# sampling interval and sampling frequency

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 April 8, 2011, 05:07 sampling interval and sampling frequency #1 New Member   beauty Join Date: Feb 2010 Posts: 27 Blog Entries: 1 Rep Power: 8 dears, I am solving a time-dependent problem using fluent. Fluent help says "You can set the Sampling Interval such that Data Sampling for Time Statistics can be performed at the specified frequency". However, I am puzzled by the relation between sampling interval and sampling frequency. I wonder whether the following equation is right. sampling frequency=1(time step sizesampling interval) In addtion, how can I set an appropriate Sampling Interval, according to sampling frequency in the experiment? Thanks for your help! beauty

 November 3, 2014, 16:26 #2 Member   Hooman Join Date: Feb 2012 Location: USA Posts: 86 Rep Power: 6 Hello Beauty! Did you find the answer of your question? I have the same question and wondering if can provide me the answer. Thank you, H

 November 5, 2014, 23:07 #3 Senior Member   Lucky Tran Join Date: Apr 2011 Location: Orlando, FL USA Posts: 1,372 Rep Power: 20 There is no sampling frequency option. There is only a sampling interval. Sampling Interval = 1 means sample every time-step Sampling Interval = 2 means sample every other time-step To achieve a certain sampling frequency (with units 1/s), you must choose the sampling interval and time-step size accordingly. The relation between frequency, sampling interval, and time-step size given was correct. frequency = 1/(step-size x sampling interval)

 November 6, 2014, 11:09 #4 Member   Hooman Join Date: Feb 2012 Location: USA Posts: 86 Rep Power: 6 Thank you LuckyTran!

October 20, 2016, 02:11
#5
Member

Saurav Kumar
Join Date: Jul 2016
Posts: 33
Rep Power: 2
Quote:
 Originally Posted by LuckyTran There is no sampling frequency option. There is only a sampling interval. Sampling Interval = 1 means sample every time-step Sampling Interval = 2 means sample every other time-step To achieve a certain sampling frequency (with units 1/s), you must choose the sampling interval and time-step size accordingly. The relation between frequency, sampling interval, and time-step size given was correct. frequency = 1/(step-size x sampling interval)

sample interval = 200 means it will calculate average value of all 200 time steps.
is it right?
i am using delta_t = 10^-6, could you please suggest me what sampling interval should i use?
thank you

 October 20, 2016, 04:19 #6 Senior Member     Paolo Lampitella Join Date: Mar 2009 Location: Italy Posts: 613 Blog Entries: 17 Rep Power: 20 It means it will collect data each 200 time steps. Hence, after the first 200 time steps, your statistics will coincide with the instantaneous field saved at the 200th time steps. To do what you wrote you need sample interval = 1. This, btw, is always your best choice if you don't know what you're doing.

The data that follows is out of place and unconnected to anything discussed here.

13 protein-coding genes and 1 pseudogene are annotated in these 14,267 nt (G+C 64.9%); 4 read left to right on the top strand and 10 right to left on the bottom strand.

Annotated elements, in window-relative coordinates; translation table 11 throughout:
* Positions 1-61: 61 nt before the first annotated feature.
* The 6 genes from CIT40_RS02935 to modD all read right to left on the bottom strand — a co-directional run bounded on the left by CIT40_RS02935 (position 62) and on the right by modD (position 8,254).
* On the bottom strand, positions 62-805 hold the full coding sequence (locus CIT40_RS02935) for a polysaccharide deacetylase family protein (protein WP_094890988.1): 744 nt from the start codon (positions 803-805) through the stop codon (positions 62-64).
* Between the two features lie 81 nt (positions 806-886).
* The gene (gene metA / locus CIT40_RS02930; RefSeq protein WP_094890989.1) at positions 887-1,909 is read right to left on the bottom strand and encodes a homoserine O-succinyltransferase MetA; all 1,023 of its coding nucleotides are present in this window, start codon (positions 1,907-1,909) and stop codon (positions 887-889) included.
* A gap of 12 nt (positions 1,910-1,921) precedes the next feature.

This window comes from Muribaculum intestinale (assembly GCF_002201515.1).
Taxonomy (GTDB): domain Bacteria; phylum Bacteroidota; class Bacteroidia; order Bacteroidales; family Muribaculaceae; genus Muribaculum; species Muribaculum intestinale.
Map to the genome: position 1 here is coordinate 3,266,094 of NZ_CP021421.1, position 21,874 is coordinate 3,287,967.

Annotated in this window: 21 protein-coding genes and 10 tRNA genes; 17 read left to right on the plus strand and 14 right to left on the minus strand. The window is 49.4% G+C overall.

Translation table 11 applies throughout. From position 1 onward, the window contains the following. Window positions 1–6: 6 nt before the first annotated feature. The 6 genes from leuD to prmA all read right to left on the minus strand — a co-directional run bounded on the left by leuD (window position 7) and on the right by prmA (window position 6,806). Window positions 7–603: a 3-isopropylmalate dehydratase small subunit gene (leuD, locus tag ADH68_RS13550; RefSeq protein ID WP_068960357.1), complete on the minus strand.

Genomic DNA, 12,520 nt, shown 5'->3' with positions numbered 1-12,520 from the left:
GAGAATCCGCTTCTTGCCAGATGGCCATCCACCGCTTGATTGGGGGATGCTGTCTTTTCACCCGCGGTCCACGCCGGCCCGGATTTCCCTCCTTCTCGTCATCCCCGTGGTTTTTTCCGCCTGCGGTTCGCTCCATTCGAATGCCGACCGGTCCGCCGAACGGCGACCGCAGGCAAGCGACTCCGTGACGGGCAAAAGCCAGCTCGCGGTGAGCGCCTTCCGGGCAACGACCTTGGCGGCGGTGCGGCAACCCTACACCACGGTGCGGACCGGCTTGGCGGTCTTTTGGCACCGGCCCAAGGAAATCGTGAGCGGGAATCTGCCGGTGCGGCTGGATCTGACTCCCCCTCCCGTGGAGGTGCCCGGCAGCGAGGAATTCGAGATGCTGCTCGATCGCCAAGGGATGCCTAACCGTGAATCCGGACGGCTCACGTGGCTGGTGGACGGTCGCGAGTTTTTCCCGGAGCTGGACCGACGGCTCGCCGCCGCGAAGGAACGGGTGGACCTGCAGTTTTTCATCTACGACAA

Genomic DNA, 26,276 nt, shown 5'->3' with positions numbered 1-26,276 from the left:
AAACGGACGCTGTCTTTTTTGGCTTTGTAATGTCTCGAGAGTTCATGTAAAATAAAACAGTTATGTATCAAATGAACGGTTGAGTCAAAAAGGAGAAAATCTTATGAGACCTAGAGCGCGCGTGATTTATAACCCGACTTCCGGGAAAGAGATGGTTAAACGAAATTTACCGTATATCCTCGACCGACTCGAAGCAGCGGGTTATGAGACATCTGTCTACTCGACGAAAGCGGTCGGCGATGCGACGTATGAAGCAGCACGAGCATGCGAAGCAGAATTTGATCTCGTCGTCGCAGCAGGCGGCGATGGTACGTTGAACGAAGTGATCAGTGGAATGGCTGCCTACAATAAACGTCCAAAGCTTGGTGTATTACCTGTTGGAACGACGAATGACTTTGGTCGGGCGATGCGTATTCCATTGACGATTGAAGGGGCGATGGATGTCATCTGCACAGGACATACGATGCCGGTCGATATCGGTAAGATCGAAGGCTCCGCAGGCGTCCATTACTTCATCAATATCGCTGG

October 21, 2016, 02:58
#7
Member

Saurav Kumar
Join Date: Jul 2016
Posts: 33
Rep Power: 2
Quote:
 Originally Posted by sbaffini It means it will collect data each 200 time steps. Hence, after the first 200 time steps, your statistics will coincide with the instantaneous field saved at the 200th time steps. To do what you wrote you need sample interval = 1. This, btw, is always your best choice if you don't know what you're doing.

if i select select sample interval =1 or 10 then i should save Data and case file for every 1 or 10 time step respectively.
if sample interval is 3 and autosave of data and case file is 100 then i wont get u', v' and w' at any time step.
am i right? if not then please explain.

thank you

 October 22, 2016, 06:01 #8 Senior Member     Paolo Lampitella Join Date: Mar 2009 Location: Italy Posts: 613 Blog Entries: 17 Rep Power: 20 I never tried but i suspect that it simply works such that when you save you just get the last set of collected samples. For example: Autosave each 100 time steps Sample interval 30 time steps Then, i guess, at the first autosave after 100 dt the statistics saved in your file are relative to: Time 0 (not sure here) Time 0 + 30 dt Time 0 + 60 dt Time 0 + 90 dt Still, obviously, i can't see any reason to do something like this. In theory, the sample interval should be the minimum to achieve sufficient statistical independence between the samples. In practice, 1 works just great if you collect enough samples.

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